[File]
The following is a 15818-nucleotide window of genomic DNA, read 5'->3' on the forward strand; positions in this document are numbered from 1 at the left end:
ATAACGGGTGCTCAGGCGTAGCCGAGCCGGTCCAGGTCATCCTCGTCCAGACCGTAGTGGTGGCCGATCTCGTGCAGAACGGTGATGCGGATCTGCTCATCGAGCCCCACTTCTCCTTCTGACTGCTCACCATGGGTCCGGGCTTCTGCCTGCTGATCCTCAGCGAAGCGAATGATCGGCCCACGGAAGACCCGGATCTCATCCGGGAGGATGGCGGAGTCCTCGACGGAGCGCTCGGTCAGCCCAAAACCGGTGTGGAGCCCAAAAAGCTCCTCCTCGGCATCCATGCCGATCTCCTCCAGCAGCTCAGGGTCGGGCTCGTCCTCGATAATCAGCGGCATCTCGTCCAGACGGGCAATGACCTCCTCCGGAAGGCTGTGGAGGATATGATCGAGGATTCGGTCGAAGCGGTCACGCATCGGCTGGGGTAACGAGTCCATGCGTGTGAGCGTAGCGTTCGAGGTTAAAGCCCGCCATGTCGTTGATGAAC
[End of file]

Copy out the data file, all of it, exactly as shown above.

The following is a 15818-nucleotide window of genomic DNA, read 5'->3' on the forward strand; positions in this document are numbered from 1 at the left end:
ATAACGGGTGCTCAGGCGTAGCCGAGCCGGTCCAGGTCATCCTCGTCCAGACCGTAGTGGTGGCCGATCTCGTGCAGAACGGTGATGCGGATCTGCTCATCGAGCCCCACTTCTCCTTCTGACTGCTCACCATGGGTCCGGGCTTCTGCCTGCTGATCCTCAGCGAAGCGAATGATCGGCCCACGGAAGACCCGGATCTCATCCGGGAGGATGGCGGAGTCCTCGACGGAGCGCTCGGTCAGCCCAAAACCGGTGTGGAGCCCAAAAAGCTCCTCCTCGGCATCCATGCCGATCTCCTCCAGCAGCTCAGGGTCGGGCTCGTCCTCGATAATCAGCGGCATCTCGTCCAGACGGGCAATGACCTCCTCCGGAAGGCTGTGGAGGATATGATCGAGGATTCGGTCGAAGCGGTCACGCATCGGCTGGGGTAACGAGTCCATGCGTGTGAGCGTAGCGTTCGAGGTTAAAGCCCGCCATGTCGTTGATGAAC